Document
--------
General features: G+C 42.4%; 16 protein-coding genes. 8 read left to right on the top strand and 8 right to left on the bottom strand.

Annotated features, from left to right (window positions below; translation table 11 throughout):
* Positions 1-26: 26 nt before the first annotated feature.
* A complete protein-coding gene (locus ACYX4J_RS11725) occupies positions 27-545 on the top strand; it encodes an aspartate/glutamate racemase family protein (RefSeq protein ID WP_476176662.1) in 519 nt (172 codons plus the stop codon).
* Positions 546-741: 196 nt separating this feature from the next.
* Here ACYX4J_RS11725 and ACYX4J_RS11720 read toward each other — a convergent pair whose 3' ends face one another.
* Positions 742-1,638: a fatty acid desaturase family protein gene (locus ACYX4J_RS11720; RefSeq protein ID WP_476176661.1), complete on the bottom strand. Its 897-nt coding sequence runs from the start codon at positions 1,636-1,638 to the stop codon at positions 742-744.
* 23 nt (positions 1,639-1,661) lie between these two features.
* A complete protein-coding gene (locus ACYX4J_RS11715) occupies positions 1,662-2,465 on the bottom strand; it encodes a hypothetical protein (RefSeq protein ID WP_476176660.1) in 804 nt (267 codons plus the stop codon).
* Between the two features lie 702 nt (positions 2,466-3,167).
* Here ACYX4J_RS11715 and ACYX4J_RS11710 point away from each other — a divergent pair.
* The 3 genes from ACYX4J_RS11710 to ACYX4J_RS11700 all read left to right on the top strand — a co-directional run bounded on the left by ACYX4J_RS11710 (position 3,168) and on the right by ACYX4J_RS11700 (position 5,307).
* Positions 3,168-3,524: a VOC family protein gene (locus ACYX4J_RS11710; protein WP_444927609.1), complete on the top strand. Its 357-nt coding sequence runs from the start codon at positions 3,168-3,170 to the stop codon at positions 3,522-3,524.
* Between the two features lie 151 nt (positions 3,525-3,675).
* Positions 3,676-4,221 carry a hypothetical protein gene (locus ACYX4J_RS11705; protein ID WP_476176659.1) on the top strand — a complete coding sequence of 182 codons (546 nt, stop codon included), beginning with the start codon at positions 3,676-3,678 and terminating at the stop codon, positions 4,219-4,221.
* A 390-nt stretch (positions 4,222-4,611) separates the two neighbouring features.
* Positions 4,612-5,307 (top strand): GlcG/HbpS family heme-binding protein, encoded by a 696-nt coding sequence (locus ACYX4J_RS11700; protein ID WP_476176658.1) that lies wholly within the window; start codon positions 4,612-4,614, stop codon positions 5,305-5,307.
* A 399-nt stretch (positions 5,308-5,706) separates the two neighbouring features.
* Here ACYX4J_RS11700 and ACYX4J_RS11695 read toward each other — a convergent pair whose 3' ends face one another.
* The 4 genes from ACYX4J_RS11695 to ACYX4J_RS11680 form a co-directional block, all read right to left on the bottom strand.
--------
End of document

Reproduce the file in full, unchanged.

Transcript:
General features: G+C 42.4%; 16 protein-coding genes. 8 read left to right on the top strand and 8 right to left on the bottom strand.

Annotated features, from left to right (window positions below; translation table 11 throughout):
* Positions 1-26: 26 nt before the first annotated feature.
* A complete protein-coding gene (locus ACYX4J_RS11725) occupies positions 27-545 on the top strand; it encodes an aspartate/glutamate racemase family protein (RefSeq protein ID WP_476176662.1) in 519 nt (172 codons plus the stop codon).
* Positions 546-741: 196 nt separating this feature from the next.
* Here ACYX4J_RS11725 and ACYX4J_RS11720 read toward each other — a convergent pair whose 3' ends face one another.
* Positions 742-1,638: a fatty acid desaturase family protein gene (locus ACYX4J_RS11720; RefSeq protein ID WP_476176661.1), complete on the bottom strand. Its 897-nt coding sequence runs from the start codon at positions 1,636-1,638 to the stop codon at positions 742-744.
* 23 nt (positions 1,639-1,661) lie between these two features.
* A complete protein-coding gene (locus ACYX4J_RS11715) occupies positions 1,662-2,465 on the bottom strand; it encodes a hypothetical protein (RefSeq protein ID WP_476176660.1) in 804 nt (267 codons plus the stop codon).
* Between the two features lie 702 nt (positions 2,466-3,167).
* Here ACYX4J_RS11715 and ACYX4J_RS11710 point away from each other — a divergent pair.
* The 3 genes from ACYX4J_RS11710 to ACYX4J_RS11700 all read left to right on the top strand — a co-directional run bounded on the left by ACYX4J_RS11710 (position 3,168) and on the right by ACYX4J_RS11700 (position 5,307).
* Positions 3,168-3,524: a VOC family protein gene (locus ACYX4J_RS11710; protein WP_444927609.1), complete on the top strand. Its 357-nt coding sequence runs from the start codon at positions 3,168-3,170 to the stop codon at positions 3,522-3,524.
* Between the two features lie 151 nt (positions 3,525-3,675).
* Positions 3,676-4,221 carry a hypothetical protein gene (locus ACYX4J_RS11705; protein ID WP_476176659.1) on the top strand — a complete coding sequence of 182 codons (546 nt, stop codon included), beginning with the start codon at positions 3,676-3,678 and terminating at the stop codon, positions 4,219-4,221.
* A 390-nt stretch (positions 4,222-4,611) separates the two neighbouring features.
* Positions 4,612-5,307 (top strand): GlcG/HbpS family heme-binding protein, encoded by a 696-nt coding sequence (locus ACYX4J_RS11700; protein ID WP_476176658.1) that lies wholly within the window; start codon positions 4,612-4,614, stop codon positions 5,305-5,307.
* A 399-nt stretch (positions 5,308-5,706) separates the two neighbouring features.
* Here ACYX4J_RS11700 and ACYX4J_RS11695 read toward each other — a convergent pair whose 3' ends face one another.
* The 4 genes from ACYX4J_RS11695 to ACYX4J_RS11680 form a co-directional block, all read right to left on the bottom strand.